squander

verb
squan·​der | \ ˈskwän-dər \
squandered; squandering\ ˈskwän-​d(ə-​)riŋ \

Definition of squander

 (Entry 1 of 2)

transitive verb

1 : to spend extravagantly or foolishly : dissipate, waste squandered a fortune
2 : to cause to disperse : scatter
3 : to lose (something, such as an advantage or opportunity) through negligence or inaction

squander

noun

Definition of squander (Entry 2 of 2)

: an act of squandering

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Other Words from squander

Verb

squanderer \ ˈskwän-​dər-​ər \ noun

Examples of squander in a Sentence

Verb

He vowed not to squander this opportunity. squandered all her money gambling in casinos

Recent Examples on the Web: Verb

Switching to Blink and Chromium will squander this advantage. Peter Bright, Ars Technica, "Report: Microsoft is scrapping Edge, switching to just another Chrome clone," 4 Dec. 2018 The lawmakers have alleged the state squandered millions of federal taxpayer dollars by ignoring debris removal contracts already in place and instead hiring more expensive companies for the work. Fox News, "Federal government will review Irma debris removal costs," 24 Sep. 2018 In 2004, Lipka was a restive, alienated kid at the University of Kentucky, squandering a soccer scholarship. Gary Thompson, Philly.com, "The Temple grad who tried - and failed - to mastermind a $20 million art heist," 6 June 2018 But the hack screenplay by Jonathan Bernstein and James Greer gives the game away far too early, squandering the main thing the movie has going for it. David Rooney, The Hollywood Reporter, "'Unsane': Film Review | Berlin 2018," 21 Feb. 2018 However, Apple’s voice assistant has been riddled with problems that caused it to largely squander that lead. Rani Molla, Recode, "Voice tech like Alexa and Siri hasn’t found its true calling yet: Inside the voice assistant ‘revolution’," 12 Nov. 2018 Instead, The Happytime Murders squanders that opportunity. Bryan Bishop, The Verge, "The Happytime Murders tests the limits of subverting nostalgia," 24 Aug. 2018 Those parties had their chance and squandered it, many say. Paulina Villegas, New York Times, "Disenchanted Youth May Tip Mexican Election to López Obrador," 25 June 2018 After squandering two leads in a draw with Vancouver last Saturday, the Revolution (5-4-4) managed to salvage a point Wednesday despite playing from behind against Eastern Conference leader Atlanta. Dan Mcloone, BostonGlobe.com, "Revolution get right back at it against Red Bulls," 1 June 2018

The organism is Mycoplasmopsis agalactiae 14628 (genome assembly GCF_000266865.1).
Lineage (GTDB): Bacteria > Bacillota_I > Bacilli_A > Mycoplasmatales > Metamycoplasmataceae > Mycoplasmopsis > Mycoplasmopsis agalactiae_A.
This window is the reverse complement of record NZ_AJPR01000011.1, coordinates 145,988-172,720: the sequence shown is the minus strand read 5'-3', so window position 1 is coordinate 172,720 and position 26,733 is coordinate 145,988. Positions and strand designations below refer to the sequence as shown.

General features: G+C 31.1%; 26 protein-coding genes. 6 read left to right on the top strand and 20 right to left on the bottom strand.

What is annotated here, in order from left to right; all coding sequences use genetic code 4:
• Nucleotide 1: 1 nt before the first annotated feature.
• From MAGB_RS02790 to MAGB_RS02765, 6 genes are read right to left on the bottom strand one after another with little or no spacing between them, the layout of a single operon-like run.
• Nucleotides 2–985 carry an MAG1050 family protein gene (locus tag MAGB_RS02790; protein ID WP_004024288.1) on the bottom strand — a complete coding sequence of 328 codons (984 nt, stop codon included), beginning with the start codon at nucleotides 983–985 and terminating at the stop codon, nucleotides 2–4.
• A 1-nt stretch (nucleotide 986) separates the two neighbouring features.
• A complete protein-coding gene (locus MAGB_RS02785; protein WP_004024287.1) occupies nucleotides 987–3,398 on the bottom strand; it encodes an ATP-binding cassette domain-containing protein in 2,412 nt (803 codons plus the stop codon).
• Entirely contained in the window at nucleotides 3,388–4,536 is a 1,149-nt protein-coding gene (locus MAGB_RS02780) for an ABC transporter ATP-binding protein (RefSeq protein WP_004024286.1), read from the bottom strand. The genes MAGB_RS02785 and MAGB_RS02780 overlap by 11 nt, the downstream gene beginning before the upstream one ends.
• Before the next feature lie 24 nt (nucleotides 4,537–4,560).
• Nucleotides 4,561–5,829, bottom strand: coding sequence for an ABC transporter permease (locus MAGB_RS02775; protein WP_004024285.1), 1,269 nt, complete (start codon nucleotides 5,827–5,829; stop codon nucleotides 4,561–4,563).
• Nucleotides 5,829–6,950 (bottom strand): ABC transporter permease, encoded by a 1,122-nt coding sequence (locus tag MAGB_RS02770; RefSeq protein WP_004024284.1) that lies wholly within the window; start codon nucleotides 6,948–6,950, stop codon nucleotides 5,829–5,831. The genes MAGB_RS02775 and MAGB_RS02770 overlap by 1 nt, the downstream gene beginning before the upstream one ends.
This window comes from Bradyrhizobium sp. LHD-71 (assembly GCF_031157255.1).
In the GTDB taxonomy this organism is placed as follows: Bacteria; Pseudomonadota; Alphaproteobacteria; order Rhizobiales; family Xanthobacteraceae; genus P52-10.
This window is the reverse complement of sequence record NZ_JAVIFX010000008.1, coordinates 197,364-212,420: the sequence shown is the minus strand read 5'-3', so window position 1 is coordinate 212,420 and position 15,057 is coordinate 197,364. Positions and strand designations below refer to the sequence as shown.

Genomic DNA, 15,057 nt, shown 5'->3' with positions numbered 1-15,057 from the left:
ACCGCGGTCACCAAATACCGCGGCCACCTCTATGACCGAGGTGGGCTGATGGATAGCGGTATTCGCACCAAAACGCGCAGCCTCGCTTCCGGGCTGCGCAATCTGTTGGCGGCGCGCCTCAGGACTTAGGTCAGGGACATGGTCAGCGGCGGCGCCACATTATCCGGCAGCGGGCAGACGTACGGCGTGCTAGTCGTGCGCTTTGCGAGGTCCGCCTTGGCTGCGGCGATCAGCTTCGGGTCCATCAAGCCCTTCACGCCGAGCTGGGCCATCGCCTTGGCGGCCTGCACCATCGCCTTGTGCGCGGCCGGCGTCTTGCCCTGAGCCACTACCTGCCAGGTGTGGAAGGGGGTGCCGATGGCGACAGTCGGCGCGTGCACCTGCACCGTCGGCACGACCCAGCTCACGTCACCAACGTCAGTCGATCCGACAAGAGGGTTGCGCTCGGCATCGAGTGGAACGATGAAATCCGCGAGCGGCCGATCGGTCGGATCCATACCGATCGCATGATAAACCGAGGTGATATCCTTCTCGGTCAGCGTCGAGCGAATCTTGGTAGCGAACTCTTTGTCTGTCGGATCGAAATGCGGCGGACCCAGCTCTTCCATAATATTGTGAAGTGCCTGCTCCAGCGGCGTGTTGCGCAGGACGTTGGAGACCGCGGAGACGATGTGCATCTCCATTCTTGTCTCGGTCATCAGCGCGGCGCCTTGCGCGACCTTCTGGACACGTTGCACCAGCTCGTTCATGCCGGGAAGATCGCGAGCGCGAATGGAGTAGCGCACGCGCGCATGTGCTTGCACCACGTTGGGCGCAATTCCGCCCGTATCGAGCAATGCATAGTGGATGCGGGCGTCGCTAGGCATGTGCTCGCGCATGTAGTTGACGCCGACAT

These example sentences are selected automatically from various online news sources to reflect current usage of the word 'squander.' Views expressed in the examples do not represent the opinion of Merriam-Webster or its editors. Send us feedback.

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First Known Use of squander

Verb

1536, in the meaning defined at transitive sense 1

Noun

1709, in the meaning defined above

History and Etymology for squander

Verb

origin unknown

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Statistics for squander

Last Updated

10 Feb 2019

Look-up Popularity

Time Traveler for squander

The first known use of squander was in 1536

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More Definitions for squander

squander

verb

English Language Learners Definition of squander

: to use (something) in a foolish or wasteful way

squander

verb
squan·​der | \ ˈskwän-dər \
squandered; squandering

Kids Definition of squander

: to spend foolishly : waste She squandered her allowance. Don't squander this opportunity.

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More from Merriam-Webster on squander

Rhyming Dictionary: Words that rhyme with squander

Thesaurus: All synonyms and antonyms for squander

Spanish Central: Translation of squander

Nglish: Translation of squander for Spanish Speakers

Britannica English: Translation of squander for Arabic Speakers

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